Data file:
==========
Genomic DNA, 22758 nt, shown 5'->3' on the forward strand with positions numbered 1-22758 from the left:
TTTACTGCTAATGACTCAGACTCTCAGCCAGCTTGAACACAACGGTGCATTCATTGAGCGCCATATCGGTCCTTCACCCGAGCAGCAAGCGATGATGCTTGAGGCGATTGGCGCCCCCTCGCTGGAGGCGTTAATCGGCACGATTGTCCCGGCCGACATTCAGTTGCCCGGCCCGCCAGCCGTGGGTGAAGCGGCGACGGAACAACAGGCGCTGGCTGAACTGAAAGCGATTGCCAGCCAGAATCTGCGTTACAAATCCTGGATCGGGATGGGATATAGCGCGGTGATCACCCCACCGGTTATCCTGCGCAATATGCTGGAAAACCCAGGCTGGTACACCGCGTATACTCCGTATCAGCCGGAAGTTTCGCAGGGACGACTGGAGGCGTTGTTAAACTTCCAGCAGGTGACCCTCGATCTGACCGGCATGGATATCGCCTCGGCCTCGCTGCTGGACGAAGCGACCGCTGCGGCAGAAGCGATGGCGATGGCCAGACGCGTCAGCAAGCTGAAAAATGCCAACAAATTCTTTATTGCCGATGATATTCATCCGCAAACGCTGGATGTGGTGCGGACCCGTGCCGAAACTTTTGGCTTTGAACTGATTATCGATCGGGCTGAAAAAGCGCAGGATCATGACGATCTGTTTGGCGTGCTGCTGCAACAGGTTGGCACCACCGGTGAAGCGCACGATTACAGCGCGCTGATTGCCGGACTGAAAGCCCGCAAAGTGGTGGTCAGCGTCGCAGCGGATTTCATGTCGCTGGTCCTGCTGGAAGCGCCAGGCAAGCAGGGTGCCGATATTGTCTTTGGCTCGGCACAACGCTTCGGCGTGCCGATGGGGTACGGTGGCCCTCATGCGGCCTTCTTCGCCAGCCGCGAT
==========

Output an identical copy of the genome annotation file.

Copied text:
Genomic DNA, 22758 nt, shown 5'->3' on the forward strand with positions numbered 1-22758 from the left:
TTTACTGCTAATGACTCAGACTCTCAGCCAGCTTGAACACAACGGTGCATTCATTGAGCGCCATATCGGTCCTTCACCCGAGCAGCAAGCGATGATGCTTGAGGCGATTGGCGCCCCCTCGCTGGAGGCGTTAATCGGCACGATTGTCCCGGCCGACATTCAGTTGCCCGGCCCGCCAGCCGTGGGTGAAGCGGCGACGGAACAACAGGCGCTGGCTGAACTGAAAGCGATTGCCAGCCAGAATCTGCGTTACAAATCCTGGATCGGGATGGGATATAGCGCGGTGATCACCCCACCGGTTATCCTGCGCAATATGCTGGAAAACCCAGGCTGGTACACCGCGTATACTCCGTATCAGCCGGAAGTTTCGCAGGGACGACTGGAGGCGTTGTTAAACTTCCAGCAGGTGACCCTCGATCTGACCGGCATGGATATCGCCTCGGCCTCGCTGCTGGACGAAGCGACCGCTGCGGCAGAAGCGATGGCGATGGCCAGACGCGTCAGCAAGCTGAAAAATGCCAACAAATTCTTTATTGCCGATGATATTCATCCGCAAACGCTGGATGTGGTGCGGACCCGTGCCGAAACTTTTGGCTTTGAACTGATTATCGATCGGGCTGAAAAAGCGCAGGATCATGACGATCTGTTTGGCGTGCTGCTGCAACAGGTTGGCACCACCGGTGAAGCGCACGATTACAGCGCGCTGATTGCCGGACTGAAAGCCCGCAAAGTGGTGGTCAGCGTCGCAGCGGATTTCATGTCGCTGGTCCTGCTGGAAGCGCCAGGCAAGCAGGGTGCCGATATTGTCTTTGGCTCGGCACAACGCTTCGGCGTGCCGATGGGGTACGGTGGCCCTCATGCGGCCTTCTTCGCCAGCCGCGAT